Trends and drivers
With the development of 5G technology well underway, and the growing presence of the Internet of Things (IoT), the data and telecoms landscape will soon change at a rate some will find alarming. Alarming, that is, to those businesses that aren’t able to flex and adapt. This paper will explore the technologies associated with the data-driven market, and the themes to consider in preparation for its ongoing expansion.
Over The Top (OTT) technologies (such as Snapchat, Facebook Messenger, WhatsApp and Skype) are mixing up how people communicate. There are big dents being made in the revenues created by traditional voice and SMS by OTT technologies, brought on by the availability of cheap mobile data plans from the Digital Service Providers (DSPs). And of course, many individuals are working further afield, away from family and head office, which means business and personal users are relying more on cheap OTT services as opposed to traditional voice and SMS.
An analysis of the coming trends of 5G and IoT shows operators that there is huge growth in data just around the corner, and there is scope to further capitalise on this by tapping into abundant new markets and monetising new services.
There’s no getting away from the figures; international voice minutes went down from 28 billion to 26 billion in the four years after 2012. Customers have researched new forms of communication and seen that they are cheaper and increasingly available to use.
With voice activated devices, Voice-over-IP (VoIP) will be used more and businesses will utilise cheap OTT communication apps like Skype to offer a low cost means of communication. If more big players come in and exploit VoIP, then the drop in international voice traffic may be even more marked than predicted. Considering this, it is not surprising that VoIP traffic is thought to have grown from 50 billion minutes to 61 billion minutes from 2016 through 2017.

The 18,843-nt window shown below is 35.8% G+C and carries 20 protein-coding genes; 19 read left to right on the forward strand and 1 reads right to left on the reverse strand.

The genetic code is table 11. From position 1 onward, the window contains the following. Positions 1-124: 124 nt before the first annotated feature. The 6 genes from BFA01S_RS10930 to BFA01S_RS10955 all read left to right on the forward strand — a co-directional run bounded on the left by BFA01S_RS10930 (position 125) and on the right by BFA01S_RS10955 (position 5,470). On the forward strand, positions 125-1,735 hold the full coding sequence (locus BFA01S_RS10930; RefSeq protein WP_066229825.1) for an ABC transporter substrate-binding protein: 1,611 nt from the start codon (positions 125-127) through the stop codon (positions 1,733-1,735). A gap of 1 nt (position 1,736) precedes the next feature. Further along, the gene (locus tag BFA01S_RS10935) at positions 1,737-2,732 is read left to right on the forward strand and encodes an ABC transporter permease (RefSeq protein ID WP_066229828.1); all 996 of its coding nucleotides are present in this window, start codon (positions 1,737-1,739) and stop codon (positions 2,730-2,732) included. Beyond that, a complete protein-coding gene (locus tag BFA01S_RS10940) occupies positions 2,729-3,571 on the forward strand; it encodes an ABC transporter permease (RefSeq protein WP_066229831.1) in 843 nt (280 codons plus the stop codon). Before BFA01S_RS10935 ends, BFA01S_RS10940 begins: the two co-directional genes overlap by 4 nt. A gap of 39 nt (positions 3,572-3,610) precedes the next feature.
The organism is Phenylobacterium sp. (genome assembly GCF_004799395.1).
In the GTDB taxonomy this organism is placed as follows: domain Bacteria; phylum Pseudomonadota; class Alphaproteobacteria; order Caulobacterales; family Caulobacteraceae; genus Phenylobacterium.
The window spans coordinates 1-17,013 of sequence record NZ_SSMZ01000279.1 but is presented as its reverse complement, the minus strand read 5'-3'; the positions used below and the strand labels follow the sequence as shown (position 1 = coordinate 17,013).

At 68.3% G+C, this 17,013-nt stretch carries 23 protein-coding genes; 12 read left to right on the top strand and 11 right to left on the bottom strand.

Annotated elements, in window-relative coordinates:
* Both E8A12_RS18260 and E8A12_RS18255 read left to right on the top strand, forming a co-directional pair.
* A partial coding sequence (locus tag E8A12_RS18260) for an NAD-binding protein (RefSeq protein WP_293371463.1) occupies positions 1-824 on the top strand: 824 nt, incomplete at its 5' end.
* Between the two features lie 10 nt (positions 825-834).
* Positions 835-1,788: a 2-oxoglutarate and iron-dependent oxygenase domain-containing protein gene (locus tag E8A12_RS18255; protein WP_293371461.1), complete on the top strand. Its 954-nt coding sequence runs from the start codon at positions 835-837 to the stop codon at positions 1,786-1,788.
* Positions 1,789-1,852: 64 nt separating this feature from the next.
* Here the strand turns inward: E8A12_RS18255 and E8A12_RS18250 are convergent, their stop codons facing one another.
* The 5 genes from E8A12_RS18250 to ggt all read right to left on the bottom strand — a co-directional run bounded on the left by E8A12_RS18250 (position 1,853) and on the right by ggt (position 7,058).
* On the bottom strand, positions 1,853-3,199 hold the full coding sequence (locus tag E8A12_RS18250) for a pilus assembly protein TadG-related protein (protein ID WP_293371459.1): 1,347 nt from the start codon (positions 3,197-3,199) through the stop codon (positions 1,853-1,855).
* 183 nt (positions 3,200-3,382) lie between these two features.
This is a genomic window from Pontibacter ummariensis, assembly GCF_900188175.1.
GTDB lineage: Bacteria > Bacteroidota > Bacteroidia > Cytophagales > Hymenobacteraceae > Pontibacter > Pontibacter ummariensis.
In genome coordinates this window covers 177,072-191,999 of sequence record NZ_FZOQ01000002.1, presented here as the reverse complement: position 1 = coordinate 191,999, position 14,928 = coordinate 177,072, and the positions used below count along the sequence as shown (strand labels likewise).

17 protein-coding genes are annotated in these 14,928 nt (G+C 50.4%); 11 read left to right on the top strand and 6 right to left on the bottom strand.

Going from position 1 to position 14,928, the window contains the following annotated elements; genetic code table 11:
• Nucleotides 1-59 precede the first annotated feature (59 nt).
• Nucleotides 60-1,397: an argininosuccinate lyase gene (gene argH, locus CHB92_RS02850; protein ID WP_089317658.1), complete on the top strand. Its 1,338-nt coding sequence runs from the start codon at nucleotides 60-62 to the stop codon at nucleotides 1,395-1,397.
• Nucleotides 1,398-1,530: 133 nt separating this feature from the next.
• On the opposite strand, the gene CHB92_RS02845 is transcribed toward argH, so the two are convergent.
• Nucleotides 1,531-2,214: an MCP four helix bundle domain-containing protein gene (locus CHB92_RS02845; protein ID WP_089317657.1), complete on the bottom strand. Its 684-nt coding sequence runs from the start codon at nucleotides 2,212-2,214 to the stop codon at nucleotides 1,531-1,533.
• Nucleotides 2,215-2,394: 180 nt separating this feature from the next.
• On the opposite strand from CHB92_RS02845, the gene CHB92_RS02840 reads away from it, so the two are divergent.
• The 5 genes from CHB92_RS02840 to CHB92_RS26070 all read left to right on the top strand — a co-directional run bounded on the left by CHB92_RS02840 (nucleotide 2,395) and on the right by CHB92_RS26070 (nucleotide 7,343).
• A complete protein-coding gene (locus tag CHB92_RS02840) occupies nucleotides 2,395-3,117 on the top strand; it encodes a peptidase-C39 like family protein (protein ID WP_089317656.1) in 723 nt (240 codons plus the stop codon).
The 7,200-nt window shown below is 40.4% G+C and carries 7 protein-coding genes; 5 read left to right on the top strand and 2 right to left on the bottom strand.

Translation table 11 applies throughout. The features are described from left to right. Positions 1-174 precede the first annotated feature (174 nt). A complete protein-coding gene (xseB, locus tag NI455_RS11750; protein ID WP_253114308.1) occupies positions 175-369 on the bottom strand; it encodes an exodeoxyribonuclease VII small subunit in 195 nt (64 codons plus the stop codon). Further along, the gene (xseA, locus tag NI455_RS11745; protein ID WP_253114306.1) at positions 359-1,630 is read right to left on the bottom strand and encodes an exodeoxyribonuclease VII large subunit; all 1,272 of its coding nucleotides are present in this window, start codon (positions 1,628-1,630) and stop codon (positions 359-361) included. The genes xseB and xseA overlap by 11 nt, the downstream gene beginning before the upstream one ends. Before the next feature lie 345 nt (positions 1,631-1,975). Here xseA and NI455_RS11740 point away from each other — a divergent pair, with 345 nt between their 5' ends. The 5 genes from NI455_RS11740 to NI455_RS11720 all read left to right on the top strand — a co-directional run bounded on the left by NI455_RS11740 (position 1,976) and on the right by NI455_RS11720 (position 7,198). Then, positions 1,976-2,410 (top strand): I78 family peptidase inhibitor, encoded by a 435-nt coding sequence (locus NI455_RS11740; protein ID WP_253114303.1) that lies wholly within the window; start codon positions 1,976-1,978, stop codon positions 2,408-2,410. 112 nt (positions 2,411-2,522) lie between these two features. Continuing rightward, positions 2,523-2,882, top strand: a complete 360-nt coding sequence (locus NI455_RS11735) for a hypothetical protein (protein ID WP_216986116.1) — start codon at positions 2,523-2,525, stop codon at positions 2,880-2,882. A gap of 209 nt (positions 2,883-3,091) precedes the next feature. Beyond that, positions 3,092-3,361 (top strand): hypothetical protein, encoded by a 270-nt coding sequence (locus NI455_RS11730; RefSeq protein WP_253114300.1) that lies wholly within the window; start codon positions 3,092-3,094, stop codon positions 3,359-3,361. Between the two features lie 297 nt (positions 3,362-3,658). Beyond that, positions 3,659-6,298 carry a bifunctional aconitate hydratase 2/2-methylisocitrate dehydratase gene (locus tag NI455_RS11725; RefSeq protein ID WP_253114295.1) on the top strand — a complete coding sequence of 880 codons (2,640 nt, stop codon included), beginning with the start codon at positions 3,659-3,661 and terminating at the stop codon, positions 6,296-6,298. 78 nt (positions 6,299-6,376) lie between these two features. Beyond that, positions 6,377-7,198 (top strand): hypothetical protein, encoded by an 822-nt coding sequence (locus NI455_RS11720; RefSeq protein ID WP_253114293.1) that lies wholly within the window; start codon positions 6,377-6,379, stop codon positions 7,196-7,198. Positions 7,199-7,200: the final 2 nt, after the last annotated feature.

Mirroring the growth in 5G, VoLTE (Voice over Long-Term Evolution) is expected to further grow in 2018, enabling more service providers to transition to all-IP networks.
Look out also for fewer, larger players on the near-horizon, as business acquisitions increase, allowing telecoms players to pool resources and share expertise.
Business Intelligence (BI)
LTE roaming has enabled growth in operator data revenues, but it has also driven a growth in competitor OTT services. Many operators have created new plans, services and tariffs, but there will be no return on these investments until they also invest in Business Intelligence (BI) solutions. It’s these BI solutions which will provide the insight needed into how services are used, and how effective they are. By finding hidden growth potential like understanding customer usage habits and being able to target subscribers with real-time targeted offers, operators will be able to keep up with the OTT service providers. Most importantly, perhaps, operators will be able to utilise BI insights to help unmute their silent roamers.
Internet of Things